Criminalization of drug use has proven to be the wrong path. A completely new approach to the use of psychoactive substances is needed, with an emphasis on a different attitude towards people who use them.

Ivana Vujović

Almost every fifth person aged 15 to 24 in Montenegro has tried cannabis. This was shown by 2017 research run by the Institute of Public Health on a representative sample of citizens over 15 years of age.

Considering this type of research tends to underestimate the actual size of the population that has tried or regularly uses illegal substances, we can assume that this number is even higher. Roughly speaking, at least 16,000 young people in Montenegro, aged 15 to 24, had direct or indirect contact with the market for illegal substances. When we look at other age categories, the share of the population that once used or continues to use cannabis is declining, though remains relatively high. Research among high school students has shown that marijuana is also available to children.

Criminalization of drug use has proven to be the wrong path. A completely new approach to the use of psychoactive substances is needed, with an emphasis on a different attitude towards people who use them. The ‘war on drugs’ has brought a number of problems, including an extremely stigmatising attitude towards those who use them, which has made the whole problem much more complicated and the consequences more tragic. The whole concept of dealing with the widespread use of psychoactive substances lacks an honest and humane relationship, as well as an understanding of the different reasons why people consume them.

Drug use and possession for personal use should be decriminalized, and marijuana use legalized. This would reduce the contact of a large number of people with illegal activities, as well as relieve the police, prosecutors, judiciary, and prisons. A large number of people have been convicted for possessing a small amount of cannabis, or having very little participation in its distribution, most often in a period of their early youth. Greater damage was done by depriving these persons of their liberty than the perceived benefits society gained. Marijuana certainly does not cease to be widely available.

It is necessary to accept the reality as it is and, by establishing controlled use, reduce the harmful consequences of the use of psychoactive substances, as well as recognize and enable the use of cannabis for medical purposes.

Certainly, the legalization of the use and cultivation of marijuana should be carried out very carefully, even gradually. This process is not quick and easy and requires the involvement of a wide range of stakeholders, including the users themselves.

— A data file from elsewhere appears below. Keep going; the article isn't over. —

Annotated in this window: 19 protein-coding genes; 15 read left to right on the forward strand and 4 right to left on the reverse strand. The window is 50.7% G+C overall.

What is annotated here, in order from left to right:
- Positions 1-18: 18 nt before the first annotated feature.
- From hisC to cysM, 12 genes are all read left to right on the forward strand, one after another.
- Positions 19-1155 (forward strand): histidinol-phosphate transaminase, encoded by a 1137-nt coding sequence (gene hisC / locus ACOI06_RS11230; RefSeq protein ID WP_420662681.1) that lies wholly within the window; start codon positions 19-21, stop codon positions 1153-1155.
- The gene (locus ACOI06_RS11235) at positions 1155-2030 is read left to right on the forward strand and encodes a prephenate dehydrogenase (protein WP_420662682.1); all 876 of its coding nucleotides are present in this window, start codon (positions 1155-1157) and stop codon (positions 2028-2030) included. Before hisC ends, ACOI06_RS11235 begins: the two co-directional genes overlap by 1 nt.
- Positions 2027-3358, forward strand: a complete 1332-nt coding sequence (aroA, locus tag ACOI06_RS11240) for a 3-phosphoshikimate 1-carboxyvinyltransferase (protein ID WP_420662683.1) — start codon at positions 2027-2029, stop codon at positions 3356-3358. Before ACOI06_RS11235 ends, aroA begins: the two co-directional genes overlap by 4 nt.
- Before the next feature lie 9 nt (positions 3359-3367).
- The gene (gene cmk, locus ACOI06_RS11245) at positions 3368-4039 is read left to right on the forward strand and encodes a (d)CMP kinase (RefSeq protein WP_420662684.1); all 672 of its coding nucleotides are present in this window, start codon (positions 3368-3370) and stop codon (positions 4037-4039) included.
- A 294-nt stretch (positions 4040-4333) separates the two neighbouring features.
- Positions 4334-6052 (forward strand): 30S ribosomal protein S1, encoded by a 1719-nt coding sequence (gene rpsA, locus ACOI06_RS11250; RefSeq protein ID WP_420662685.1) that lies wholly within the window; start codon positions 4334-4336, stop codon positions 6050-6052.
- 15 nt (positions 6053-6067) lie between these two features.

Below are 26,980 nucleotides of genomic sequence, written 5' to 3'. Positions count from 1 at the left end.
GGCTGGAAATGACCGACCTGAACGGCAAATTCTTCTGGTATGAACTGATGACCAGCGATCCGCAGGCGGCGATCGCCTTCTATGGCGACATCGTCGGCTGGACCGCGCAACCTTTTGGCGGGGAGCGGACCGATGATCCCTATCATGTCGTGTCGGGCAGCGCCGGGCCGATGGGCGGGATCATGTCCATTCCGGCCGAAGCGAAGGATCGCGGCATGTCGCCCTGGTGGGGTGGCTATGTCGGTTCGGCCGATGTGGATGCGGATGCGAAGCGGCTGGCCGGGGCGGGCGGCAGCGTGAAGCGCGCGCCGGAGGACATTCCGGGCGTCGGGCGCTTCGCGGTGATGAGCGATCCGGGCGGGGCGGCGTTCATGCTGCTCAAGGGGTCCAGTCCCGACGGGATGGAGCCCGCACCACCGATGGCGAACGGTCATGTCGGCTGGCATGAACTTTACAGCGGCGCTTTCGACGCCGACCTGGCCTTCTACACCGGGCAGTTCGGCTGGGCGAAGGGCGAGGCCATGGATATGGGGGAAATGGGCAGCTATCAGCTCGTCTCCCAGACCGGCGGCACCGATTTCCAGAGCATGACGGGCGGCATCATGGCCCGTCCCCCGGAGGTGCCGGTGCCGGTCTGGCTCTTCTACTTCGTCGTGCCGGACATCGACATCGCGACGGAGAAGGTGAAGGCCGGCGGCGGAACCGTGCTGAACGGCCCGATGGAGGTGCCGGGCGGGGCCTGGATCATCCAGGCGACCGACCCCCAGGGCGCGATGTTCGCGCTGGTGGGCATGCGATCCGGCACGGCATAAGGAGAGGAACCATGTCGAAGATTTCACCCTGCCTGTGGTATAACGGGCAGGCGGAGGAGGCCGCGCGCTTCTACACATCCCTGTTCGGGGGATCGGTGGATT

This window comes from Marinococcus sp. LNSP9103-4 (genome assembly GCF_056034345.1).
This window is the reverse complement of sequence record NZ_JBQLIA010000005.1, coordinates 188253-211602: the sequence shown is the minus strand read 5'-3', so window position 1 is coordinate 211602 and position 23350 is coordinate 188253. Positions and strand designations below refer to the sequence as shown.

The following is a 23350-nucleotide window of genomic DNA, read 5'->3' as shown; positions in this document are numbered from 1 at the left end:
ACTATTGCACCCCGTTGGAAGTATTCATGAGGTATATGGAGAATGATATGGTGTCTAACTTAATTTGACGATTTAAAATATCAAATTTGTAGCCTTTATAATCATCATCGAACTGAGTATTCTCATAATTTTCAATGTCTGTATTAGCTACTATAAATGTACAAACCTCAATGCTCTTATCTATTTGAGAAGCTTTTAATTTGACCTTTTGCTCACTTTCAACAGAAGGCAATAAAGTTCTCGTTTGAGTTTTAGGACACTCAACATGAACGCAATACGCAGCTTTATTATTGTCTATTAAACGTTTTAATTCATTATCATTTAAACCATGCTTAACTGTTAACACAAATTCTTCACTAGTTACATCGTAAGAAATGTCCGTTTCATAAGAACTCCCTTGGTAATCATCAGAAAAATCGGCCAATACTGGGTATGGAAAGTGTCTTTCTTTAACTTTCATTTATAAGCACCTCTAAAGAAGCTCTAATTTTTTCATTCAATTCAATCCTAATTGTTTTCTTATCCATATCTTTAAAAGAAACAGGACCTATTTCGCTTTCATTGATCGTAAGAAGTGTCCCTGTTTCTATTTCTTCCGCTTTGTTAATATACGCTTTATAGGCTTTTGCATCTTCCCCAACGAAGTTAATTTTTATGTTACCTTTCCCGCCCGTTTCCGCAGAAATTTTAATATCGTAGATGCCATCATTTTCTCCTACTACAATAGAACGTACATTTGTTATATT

Tobacco products do not have positive effects on health, but they are legal. A legal ban on tobacco use would do more harm than we can imagine. Prohibition did not make alcohol use less frequent, but more dangerous. When we draw a parallel with marijuana, we can come to similar conclusions. An honest debate should be open at both national and regional levels, taking into account related markets. Precise legal control should also reduce the negative consequences of cannabis use.

In December 2020, the UN Commission on Narcotic Drugs, based on a proposal by the World Health Organization and research conducted by a commission composed of top drug experts, removed cannabis and cannabis resin from the category of the most dangerous narcotics and placed it in a category with significantly more flexible control regime. This view does not provide a basis for the global legalization of cannabis, but it is a positive signal for the registration of the substance for medical purposes. There has been a general change in attitudes about cannabis, and this is evidenced by the fact that in many European countries the use of cannabis for medical purposes is legalized, as well as in 36 US states, while in 17 federal states the use of marijuana for recreational purposes is allowed.

The UN maintains that the use of cannabis is not without harm, and we at Juventus believe that the use of this substance is even more harmful when the user does not know what they are actually consuming.


Ivana Vujovic, executive director of Juventas, non-governmental organisation contributing to improvement of human rights and democratisation in society more widely